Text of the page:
Mezcal Compared to Tequila and Wine
You've probably tried mezcal, even if you didn't realize it at the time.
"Tequila is mezcal," says Yira Vallejo, director of Mezcal From Oaxaca. "But mezcal is not tequila."
All mezcals are made from agave plants; tequila is made from one particular species—the blue agave—while smokier mezcals are made from one of the other 150 agave species native to Mexico.
Tequila has to be made from one agave only, but the DOC for Oaxacan mezcal says that it can be made from 11 different varieties of agave, which add wonderful flavors.
Once thought of as a lowbrow way for college kids to get hammered and eat a worm, mezcal is gaining popularity outside of Mexico as cocktillians discover the smoky notes really good mezcal can confer on mixed drinks. Mezcal drinks are turning up in bars from Los Angeles (Las Perlas) to New York (Mayahuel).
Proponents of the spirit compare its production to wine. "In the past it used to be called vino de mezcal, or mezcal wine," Vallejo says. "So if in wine you have grapes and you have different names like Pinot Noir, Merlot, Sauvignon Blanc, in mezcal, you have Madrecuixe, Tobalá, Espadín, Largo, Cirial, Tripón, Barril—150 names. " "You kiss mezcal," Vellejo says. "It's for sipping. Don't shoot it!"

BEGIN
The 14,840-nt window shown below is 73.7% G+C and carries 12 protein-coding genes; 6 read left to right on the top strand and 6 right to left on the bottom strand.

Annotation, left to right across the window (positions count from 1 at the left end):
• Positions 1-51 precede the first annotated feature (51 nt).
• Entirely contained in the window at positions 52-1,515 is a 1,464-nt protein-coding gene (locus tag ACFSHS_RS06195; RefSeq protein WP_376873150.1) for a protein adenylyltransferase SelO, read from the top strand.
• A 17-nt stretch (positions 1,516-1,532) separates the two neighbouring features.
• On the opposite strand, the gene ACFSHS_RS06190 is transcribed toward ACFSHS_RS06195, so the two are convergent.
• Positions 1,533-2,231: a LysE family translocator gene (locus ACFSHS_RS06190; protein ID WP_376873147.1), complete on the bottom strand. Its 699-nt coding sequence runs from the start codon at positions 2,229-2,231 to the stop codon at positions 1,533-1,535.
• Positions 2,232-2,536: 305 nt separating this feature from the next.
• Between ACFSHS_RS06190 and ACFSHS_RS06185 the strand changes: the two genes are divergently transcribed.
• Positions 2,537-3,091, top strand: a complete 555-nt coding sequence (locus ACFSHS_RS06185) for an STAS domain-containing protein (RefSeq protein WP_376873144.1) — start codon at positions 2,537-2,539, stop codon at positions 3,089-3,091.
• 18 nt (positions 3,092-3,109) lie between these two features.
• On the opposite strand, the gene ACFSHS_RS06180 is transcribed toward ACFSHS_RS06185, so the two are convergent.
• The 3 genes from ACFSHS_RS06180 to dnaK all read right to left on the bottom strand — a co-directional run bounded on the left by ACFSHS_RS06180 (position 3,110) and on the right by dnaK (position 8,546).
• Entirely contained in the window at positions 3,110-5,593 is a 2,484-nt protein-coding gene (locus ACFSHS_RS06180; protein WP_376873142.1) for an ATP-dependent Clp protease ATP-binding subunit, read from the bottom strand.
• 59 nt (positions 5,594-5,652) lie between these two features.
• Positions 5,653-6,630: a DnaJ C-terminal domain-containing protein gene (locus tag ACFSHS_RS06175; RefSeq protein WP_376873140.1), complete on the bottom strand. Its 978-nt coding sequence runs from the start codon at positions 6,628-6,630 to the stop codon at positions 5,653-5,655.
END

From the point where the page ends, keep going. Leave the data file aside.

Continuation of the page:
While some of these agave species are cultivated, the majority of them grow wild in the countryside. Mezcals made from Espadín agaves tend to be the most readily available.
Unlike grapes, which are harvested each year, mezcal producers sometimes have to wait decades for agave to reach maturity. Many of these agave farmers are also known as Maestro Mezcaleros (a term of respect for craftsmen who make mezcal), and their distilling operations, called palenques, are very small-scale.
Because mezcal is still considered a craft spirit, expect to pay more for it than you would for tequila. Bottles range in price from $45 to $300, depending on the producers.
Written off as tequila’s smoky brother, mezcal is a lot more than just something for Scotch drinkers to enjoy when in a Mexican restaurant. “Every mezcal will influence your mood in a different way. They have these different energies,” says Lucas Ranzuglia, the bar manager at San Francisco’s forthcoming La Urbana. “It sounds like B.S., but it’s true.”